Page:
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Disband The ‘Crisis Team,’ The Oscars Are Far More Interesting When Things Go Wrong

With the first Oscars telecast since Will Smith’s infamous slap of Chris Rock set to air in a few weeks (March 12th, to be exact), The Academy’s brain trust is pulling out all the stops to ensure that nothing actually interesting happens this time around. To that end, they’ve announced that they’ll be implementing an Oscars “crisis team” to put out any potential fires before they start. Will Smith was already banned from the ceremony for a decade, so presumably they won’t have to tie him up like the wolfman.

Academy of Motion Picture Arts and Sciences CEO Bill Kramer told Time Magazine in a new interview:

“But we have a whole crisis team, something we’ve never had before, and many plans in place. We’ve run many scenarios. So it is our hope that we will be prepared for anything that we may not anticipate right now but that we’re planning for just in case it does happen.”

A whole crisis team! I have so many questions. Where did they recruit this “crisis team?” What are the top 10 of the “many scenarios” they’ve “run through?” Somehow I doubt a thousand A-Teams of veteran corporate stooges recruited off LinkedIn with a thousand Power Point decks could’ve come up with “Will Smith storms the stage to slap Chris Rock over a GI Jane joke” as happened last year. Which makes one wonder how this could possibly help this year. “Okay, so far we’ve got ‘Glenn Close goes after Joaquin Phoenix with a pen knife’ and ‘Sean Penn grinds ceremony to a halt when he won’t stop barking like a dog,’ anyone else?”

I imagine someone dutifully game planning them all, like Dana Carvey reading all the different ways Gerald Ford could die off the prompter.

To her credit, Time interviewer Eliana Dockterman did follow up with a question about how one could possibly envision one of those scenarios. To which Kramer responded:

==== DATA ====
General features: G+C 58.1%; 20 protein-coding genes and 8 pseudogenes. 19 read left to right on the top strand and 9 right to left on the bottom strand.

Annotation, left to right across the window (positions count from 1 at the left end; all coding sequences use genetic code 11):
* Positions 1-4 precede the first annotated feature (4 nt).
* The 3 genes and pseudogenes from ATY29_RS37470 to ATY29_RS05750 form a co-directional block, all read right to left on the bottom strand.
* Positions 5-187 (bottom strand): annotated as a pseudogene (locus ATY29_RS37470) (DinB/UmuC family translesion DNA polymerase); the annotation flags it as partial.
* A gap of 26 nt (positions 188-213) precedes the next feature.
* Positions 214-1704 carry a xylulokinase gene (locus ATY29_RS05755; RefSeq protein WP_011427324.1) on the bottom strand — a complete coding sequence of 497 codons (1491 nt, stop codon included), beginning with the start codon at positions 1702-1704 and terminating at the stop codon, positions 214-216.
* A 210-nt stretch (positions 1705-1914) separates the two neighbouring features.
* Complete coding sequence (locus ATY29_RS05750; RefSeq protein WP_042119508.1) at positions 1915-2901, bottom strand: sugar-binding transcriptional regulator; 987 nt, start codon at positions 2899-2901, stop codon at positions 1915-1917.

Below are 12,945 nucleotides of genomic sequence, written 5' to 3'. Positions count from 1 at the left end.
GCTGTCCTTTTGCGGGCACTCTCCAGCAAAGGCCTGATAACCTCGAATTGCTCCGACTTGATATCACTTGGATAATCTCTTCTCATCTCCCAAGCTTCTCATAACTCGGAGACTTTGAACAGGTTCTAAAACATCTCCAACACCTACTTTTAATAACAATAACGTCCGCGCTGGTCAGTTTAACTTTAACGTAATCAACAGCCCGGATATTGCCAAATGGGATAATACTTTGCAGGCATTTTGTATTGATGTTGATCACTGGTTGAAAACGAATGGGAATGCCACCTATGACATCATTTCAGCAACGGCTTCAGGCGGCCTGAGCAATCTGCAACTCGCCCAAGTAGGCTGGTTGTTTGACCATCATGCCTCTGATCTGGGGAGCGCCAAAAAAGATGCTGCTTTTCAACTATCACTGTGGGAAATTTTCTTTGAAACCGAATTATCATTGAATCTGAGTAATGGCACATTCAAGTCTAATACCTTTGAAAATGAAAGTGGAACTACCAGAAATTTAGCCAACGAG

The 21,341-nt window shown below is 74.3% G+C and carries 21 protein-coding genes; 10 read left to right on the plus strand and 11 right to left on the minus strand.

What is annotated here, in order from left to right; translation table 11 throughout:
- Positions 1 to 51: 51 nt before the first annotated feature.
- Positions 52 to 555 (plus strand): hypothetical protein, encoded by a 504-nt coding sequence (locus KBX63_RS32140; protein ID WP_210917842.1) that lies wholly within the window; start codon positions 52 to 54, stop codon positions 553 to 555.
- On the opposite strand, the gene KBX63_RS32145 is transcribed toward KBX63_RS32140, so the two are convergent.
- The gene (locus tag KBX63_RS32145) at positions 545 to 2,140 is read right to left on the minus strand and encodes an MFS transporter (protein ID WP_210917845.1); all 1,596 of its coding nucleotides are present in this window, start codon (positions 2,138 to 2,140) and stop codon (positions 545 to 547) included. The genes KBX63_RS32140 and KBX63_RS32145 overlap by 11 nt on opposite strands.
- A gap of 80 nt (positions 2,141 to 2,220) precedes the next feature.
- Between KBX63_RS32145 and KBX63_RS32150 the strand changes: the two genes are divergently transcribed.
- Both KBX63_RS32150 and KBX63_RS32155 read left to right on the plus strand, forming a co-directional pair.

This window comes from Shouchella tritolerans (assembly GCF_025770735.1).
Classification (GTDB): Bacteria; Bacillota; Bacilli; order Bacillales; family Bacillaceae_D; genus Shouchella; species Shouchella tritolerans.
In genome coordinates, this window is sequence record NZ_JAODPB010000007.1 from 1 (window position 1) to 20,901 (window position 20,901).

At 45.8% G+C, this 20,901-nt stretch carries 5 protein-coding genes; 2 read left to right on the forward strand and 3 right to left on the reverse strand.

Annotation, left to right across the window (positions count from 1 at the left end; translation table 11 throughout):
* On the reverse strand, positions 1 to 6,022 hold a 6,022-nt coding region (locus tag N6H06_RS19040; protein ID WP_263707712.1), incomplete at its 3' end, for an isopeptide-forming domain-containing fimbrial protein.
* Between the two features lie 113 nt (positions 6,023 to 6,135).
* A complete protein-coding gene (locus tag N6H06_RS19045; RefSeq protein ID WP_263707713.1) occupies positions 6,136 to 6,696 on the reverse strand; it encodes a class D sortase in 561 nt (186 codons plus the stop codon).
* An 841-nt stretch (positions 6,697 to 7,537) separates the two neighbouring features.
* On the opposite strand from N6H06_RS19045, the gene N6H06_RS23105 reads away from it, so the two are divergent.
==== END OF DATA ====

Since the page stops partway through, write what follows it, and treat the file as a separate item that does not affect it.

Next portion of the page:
Because of last year, we’ve opened our minds to the many things that can happen at the Oscars. But these crisis plans—the crisis communication teams and structures we have in place—allow us to say this is the group that we have to gather very quickly. This is how we all come together. This is the spokesperson. This will be the statement. And obviously depending on the specifics of the crisis, and let’s hope something doesn’t happen and we never have to use these, but we already have frameworks in place that we can modify.

“This is the spokesperson, this is the statement…” Ahhh, I think I get it now. This isn’t really about preventing or managing a crisis, it’s a team that knows how to spin a crisis. That makes a lot more sense. Probably a lot easier to0. So when they say “crisis team,” they mostly mean a “carefully-worded apology writing team.” Notes App Boys Assemble!

In any case, it always strikes me particularly funny when the latest Academy CEO vows to return the Oscars to their former glory by ensuring that the event goes off without a hitch. The hitches are all people remember! Last year’s Oscars were dreadfully boring right up until the moment Will Smith let the crazy out and instantly created the most memorable Oscars moment of all time. If you think back to the last five or 10 years of Oscars telecasts, what are the things that stand out? The Slap, followed by the Moonlight/La La Land mixup, theoretically another huge mistake by the Academy.

Going back even further, what else comes to mind? Sacheen Littlefeather rejecting an Oscar on Marlon Brando’s behalf, the streaker… The Oscars, and basically all awards shows, are overly-stage managed self-congratulatory affairs that are far more interesting when all that planning breaks down. It’s all but designed to do so. The best thing that could happen to the Oscars this year is another controversy or another celebrity going “disastrously” off-script. Hopefully the real “crisis team” is tasked with pretending that the people putting on the event aren’t praying for it. It will be more fun and exciting that way.